North American Power

Caveat emptor–BUYER BEWARE!!  North American Power (NAP) is an electricity supply company headquartered in Connecticut.  The company is making an unprecedented, aggressive marketing push in Rhode Island, seeking customers to switch from National Grid to NAP.  NAP offers lower electricity rates than National Grid, so what’s not to like?  I received a marketing call from NAP yesterday and asked a lot of questions, some of which were not answered honestly.  The more I resisted signing up on the spot, the more aggressively they pushed.  Here are some details.

National Grid is a regulated utility, meaning its rates must be approved by the Public Utilities Commission (PUC) and stand for about six months.  National Grid was approved for a large rate increase for January through June, 2014.  National Grid must justify rate increases, this one due to the increased cost of fuel, primarily natural gas.  They may apply in May for rates from July through December.  The rate is high (8.884 cents/kWh).  So, what does NAP offer?  They say 7.490 cents/kWh, but only for the first month.  Then the rate may change.  The most they promised is to be less than National Grid through June.  After that, no guarantees.  I explicitly asked if NAP is regulated by the PUC and was told “yes,” which is not true.  NAP has been characterized as a bait-and-switch operation.  Here’s a sample of customer reviews:  2 good reviews followed by 8 very poor ones.  Further, NAP is not accredited by the Better Business Bureau (BBB).  Here’s the BBB’s rating of NAP, which indicates 172 customer complaints in RI for the past 12 months.  That’s a lot for a little state like RI!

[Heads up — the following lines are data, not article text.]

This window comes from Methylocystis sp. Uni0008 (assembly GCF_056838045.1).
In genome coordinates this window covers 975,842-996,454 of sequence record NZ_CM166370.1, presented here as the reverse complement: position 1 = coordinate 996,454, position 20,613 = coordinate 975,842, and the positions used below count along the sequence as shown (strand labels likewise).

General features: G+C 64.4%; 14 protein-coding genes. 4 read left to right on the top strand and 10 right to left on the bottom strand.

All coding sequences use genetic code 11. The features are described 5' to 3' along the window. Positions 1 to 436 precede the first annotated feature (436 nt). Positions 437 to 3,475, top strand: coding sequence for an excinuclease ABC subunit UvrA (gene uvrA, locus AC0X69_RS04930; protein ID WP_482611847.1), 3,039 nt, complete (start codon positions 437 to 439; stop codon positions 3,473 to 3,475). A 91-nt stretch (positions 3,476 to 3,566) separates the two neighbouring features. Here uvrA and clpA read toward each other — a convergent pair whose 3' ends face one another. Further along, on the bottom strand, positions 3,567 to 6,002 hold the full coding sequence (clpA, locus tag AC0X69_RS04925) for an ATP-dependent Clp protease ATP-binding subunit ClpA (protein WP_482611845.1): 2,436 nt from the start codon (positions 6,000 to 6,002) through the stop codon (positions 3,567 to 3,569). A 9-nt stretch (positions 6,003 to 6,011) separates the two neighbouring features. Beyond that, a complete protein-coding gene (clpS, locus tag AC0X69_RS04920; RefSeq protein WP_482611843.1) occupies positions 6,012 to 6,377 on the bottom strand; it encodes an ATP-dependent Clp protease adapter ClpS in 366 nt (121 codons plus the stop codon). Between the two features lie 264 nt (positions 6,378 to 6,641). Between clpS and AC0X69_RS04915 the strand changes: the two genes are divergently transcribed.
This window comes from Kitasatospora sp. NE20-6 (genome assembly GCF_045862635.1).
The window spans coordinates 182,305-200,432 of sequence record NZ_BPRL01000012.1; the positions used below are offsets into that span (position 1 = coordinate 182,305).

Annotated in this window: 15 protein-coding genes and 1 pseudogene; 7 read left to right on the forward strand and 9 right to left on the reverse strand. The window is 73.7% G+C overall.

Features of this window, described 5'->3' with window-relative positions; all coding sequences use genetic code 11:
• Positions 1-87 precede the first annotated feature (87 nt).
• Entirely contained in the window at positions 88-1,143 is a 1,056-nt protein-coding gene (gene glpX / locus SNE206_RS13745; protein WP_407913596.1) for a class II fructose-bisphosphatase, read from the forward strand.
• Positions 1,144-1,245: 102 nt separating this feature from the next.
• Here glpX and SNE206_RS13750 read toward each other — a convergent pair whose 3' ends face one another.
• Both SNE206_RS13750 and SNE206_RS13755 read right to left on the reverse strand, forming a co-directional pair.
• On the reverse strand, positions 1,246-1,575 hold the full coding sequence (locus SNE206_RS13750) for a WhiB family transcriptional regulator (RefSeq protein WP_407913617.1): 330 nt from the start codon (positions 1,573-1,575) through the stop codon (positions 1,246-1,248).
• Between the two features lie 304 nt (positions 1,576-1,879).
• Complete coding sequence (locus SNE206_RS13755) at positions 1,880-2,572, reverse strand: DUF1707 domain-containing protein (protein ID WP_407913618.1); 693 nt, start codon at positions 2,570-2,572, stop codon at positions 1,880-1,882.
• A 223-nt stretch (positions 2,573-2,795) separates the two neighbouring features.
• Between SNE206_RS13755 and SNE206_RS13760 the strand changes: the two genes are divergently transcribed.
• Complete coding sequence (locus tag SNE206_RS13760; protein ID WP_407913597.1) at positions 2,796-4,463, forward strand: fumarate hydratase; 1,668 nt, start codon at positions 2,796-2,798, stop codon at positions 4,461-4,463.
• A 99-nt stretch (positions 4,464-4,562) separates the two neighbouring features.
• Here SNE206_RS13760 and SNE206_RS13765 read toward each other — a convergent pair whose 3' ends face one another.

EcoRI News provides an excellent discussion of how NAP operates.  I did ask the telemarketer whether NAP participates in GreenStart, a program that promotes new sustainable sources of generation.  The answer was “yes,” which is at best misleading.  NAP does purchase renewable-energy certificates (RECs), as does People’s Power and Light, but with a major difference.  Turns out that not all RECs are created equal!  RECs issued prior to 1998 are for older, outdated facilities, whereas newer RECs are more supportive of efforts to green the electricity supply.  Surprise, surprise–the older RECs cost a lot less than the newer ones.  People’s Power and Light only purchases the newer RECs for the New England GreenStart program.  So, if you’re interested in promoting green electricity production by participating in GreenStart, as I do, switching to NAP would make you ineligible for GreenStart.  Consequently, you’d lose the tax deduction that GreenStart can provide.  Once again, misleading information from the NAP telemarketer, who claimed I could continue with GreenStart even if I switched.

Needless to say, I did not accept the contract from NAP.  Further, their aggressive marketing raised red flags that caused me to delve a little deeper and to share with you what I found out.  Buyer beware.

Comments

  1. We also received a call from NAP and said NO as well. Too aggressive in their approach with only superficial answers to questions. Glad you declined too, Laura!

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